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Russia: Chechnya A Delicate Issue For Human Rights Group

Inside Russia, the chorus of support for the war in Chechnya is growing. Even former Soviet dissidents have added their voices. Oleg Orlov, one of the leaders of Russia's respected human rights group Memorial, spoke with RFE/RL correspondent Floriana Fossato about why criticizing the war is so difficult. Orlov argues such criticism is also necessary.

London, 24 November 1999 (RFE/RL) -- A ceasefire should be called in Chechnya to allow the delivery of humanitarian aid and to give the Chechen people time to decide whether they support militantism or democracy. That is the view of Oleg Orlov, one of the leaders of Russia's most respected human rights groups, Memorial.

Orlov returned last week from a fact-finding mission to Chechnya's neighboring republic of Ingushetia, where some 200,000 displaced Chechens are sheltering. Immediately after his return to Moscow, he traveled to Istanbul, Turkey, to attend the summit of the Organization for Security and Cooperation in Europe (OSCE). At that summit, Russian President Boris Yeltsin rejected Western criticism of Russia's military operation, but in the end the Russians did agree to allow an OSCE mission into the area.

At the OSCE conference, Orlov said the Russians were targeting civilians.

"We see how federal forces make random hits against villages without taking into account the security of the civilian population. Even worse -- sometimes civilians are the target of the attacks. All the people [we spoke to] in Chechnya or after fleeing said that this war is being waged with more cruel methods than the past war. For example, there weren't any carpet bombings during the first war."

But Memorial's stance is not so clear-cut. In an article published by the London-based Institute for War and Peace reporting, Orlov says that Memorial activists are embroiled in a serious internal debate over what to advocate. They want to be taken seriously by Russian authorities, and for that they cannot minimize the threats to peace and to human rights posed by Chechen militants. Yet they also want to relieve the suffering of Chechen civilians.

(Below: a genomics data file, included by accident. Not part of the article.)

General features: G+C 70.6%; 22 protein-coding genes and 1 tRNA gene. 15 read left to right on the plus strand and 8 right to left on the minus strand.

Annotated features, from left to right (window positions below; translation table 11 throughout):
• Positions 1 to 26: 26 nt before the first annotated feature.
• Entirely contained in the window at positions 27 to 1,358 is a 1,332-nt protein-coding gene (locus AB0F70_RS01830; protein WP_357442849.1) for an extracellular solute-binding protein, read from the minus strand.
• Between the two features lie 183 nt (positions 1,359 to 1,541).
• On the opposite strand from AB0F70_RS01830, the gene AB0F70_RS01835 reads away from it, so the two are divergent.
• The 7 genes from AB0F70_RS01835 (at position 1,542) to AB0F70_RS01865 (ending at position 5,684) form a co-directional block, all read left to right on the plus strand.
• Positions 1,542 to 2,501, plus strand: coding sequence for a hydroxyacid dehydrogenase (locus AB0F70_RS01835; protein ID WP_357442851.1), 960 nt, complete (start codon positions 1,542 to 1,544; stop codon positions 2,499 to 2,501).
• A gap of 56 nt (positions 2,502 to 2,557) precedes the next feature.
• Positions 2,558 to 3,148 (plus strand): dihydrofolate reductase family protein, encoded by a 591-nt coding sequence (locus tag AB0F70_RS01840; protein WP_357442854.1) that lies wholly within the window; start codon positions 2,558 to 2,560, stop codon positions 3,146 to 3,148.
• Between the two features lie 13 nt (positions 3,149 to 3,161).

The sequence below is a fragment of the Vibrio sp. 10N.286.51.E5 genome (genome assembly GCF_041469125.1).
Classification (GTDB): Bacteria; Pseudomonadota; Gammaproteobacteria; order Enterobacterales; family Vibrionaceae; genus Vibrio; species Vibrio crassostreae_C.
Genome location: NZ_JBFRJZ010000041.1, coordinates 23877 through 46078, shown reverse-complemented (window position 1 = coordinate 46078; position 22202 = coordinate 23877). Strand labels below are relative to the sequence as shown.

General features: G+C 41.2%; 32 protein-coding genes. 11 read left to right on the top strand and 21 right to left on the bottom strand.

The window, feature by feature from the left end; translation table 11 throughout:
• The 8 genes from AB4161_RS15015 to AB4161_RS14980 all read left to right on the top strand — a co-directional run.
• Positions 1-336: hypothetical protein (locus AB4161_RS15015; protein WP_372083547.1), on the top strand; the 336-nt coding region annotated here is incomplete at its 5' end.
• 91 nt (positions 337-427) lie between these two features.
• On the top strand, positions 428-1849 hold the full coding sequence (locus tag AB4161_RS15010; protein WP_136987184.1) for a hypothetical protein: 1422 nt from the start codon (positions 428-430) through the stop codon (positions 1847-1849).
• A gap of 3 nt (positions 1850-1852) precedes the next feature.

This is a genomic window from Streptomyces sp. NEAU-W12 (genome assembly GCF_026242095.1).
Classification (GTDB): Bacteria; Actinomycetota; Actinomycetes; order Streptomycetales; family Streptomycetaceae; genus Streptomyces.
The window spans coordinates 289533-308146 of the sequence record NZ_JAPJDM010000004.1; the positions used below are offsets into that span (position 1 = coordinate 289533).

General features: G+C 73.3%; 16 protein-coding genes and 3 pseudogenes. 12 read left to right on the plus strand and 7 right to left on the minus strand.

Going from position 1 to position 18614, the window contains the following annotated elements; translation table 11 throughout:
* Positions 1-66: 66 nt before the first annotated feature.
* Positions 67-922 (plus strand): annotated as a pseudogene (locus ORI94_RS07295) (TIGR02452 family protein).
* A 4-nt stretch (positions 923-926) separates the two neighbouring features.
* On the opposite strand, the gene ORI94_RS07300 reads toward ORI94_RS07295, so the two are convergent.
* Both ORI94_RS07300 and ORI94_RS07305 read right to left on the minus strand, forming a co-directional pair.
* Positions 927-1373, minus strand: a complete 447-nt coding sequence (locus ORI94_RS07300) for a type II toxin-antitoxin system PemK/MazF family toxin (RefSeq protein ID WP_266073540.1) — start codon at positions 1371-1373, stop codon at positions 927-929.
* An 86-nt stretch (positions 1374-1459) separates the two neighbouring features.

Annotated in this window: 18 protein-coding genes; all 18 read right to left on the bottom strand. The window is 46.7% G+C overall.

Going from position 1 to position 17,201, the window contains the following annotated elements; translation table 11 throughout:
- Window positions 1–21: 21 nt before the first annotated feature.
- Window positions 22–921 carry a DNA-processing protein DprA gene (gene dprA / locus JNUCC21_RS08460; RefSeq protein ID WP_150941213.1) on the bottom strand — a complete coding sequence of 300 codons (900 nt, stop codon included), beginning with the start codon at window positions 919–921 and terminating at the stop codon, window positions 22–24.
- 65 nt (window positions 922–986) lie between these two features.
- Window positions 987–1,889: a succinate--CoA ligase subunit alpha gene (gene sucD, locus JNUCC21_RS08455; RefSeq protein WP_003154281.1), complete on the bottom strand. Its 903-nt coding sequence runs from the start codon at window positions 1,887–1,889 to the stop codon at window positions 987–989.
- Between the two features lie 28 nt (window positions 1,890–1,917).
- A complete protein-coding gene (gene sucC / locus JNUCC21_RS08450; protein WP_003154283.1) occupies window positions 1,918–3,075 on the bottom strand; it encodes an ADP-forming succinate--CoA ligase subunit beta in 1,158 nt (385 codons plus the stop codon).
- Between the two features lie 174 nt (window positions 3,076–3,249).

Orlov says most Russian human rights activists do support the right of the federal government to take steps against Chechen rebel commanders and fighters who attacked neighboring Dagestan in August. He says that it is, indeed, the duty of Russian authorities to fight terrorism on Russian territory. But the current fighting, he says, is not just targeting terrorists, as Moscow claims. He says indiscriminate missile attacks on Chechen villages must be immediately stopped.

In Istanbul, Orlov put it this way:

"We think that under cover of an anti-terrorist operation, the federal forces actually deployed large-scale military operations that are not aimed against terrorists but against the people in Chechnya."

The problem, Orlov says in his article, is that a nuanced position is not easy to maintain, because Russian public opinion and media almost unanimously support the war. He says the apartment bombings that killed 300 people in Russian cities, which the government blamed on Chechen militants, made Russians fear that lawlessness was spreading from Chechnya throughout Russia.

Most human rights activists feel that it would be over simplistic to portray the war as Russian aggression against the Chechen nation. But they do point out that Russian politicians have been strongly promoting a negative stereotype of all Chechens.

Orlov says Russia missed a real opportunity to influence Chechnya for the better after the Khasavyurt peace accord was signed in August 1996, ending the first conflict. Moscow did not deliver much of the promised reconstruction aid, and what did end up in Chechnya was mostly misdirected or stolen. Orlov also says Moscow did not do enough to help Chechen President Aslan Maskhadov to fight kidnapping.

But the human rights activist says his own group was also too passive. Memorial, he says, paid too little attention to Chechnya after 1996 and did not carry out enough documentation work from within the republic. This was partly because many felt Chechnya was becoming increasingly closed and dangerous.

The leadership of Memorial is not calling for a complete halt to the military offensive or an immediate launching of peace negotiations. Orlov says any such cessation would mean a victory for the Chechen warlords, who he says are not themselves defenders of human rights. Orlov says that a constructive proposal would be to implement a limited ceasefire to assess the possibilities for a negotiated settlement based on the will of the people of Chechnya.

Orlov argues that a temporary ceasefire would allow desperately needed humanitarian assistance to reach both the Chechens who have already fled the republic and those still stranded there. And, he concludes, it would also give the Chechen people time to consider where they stand.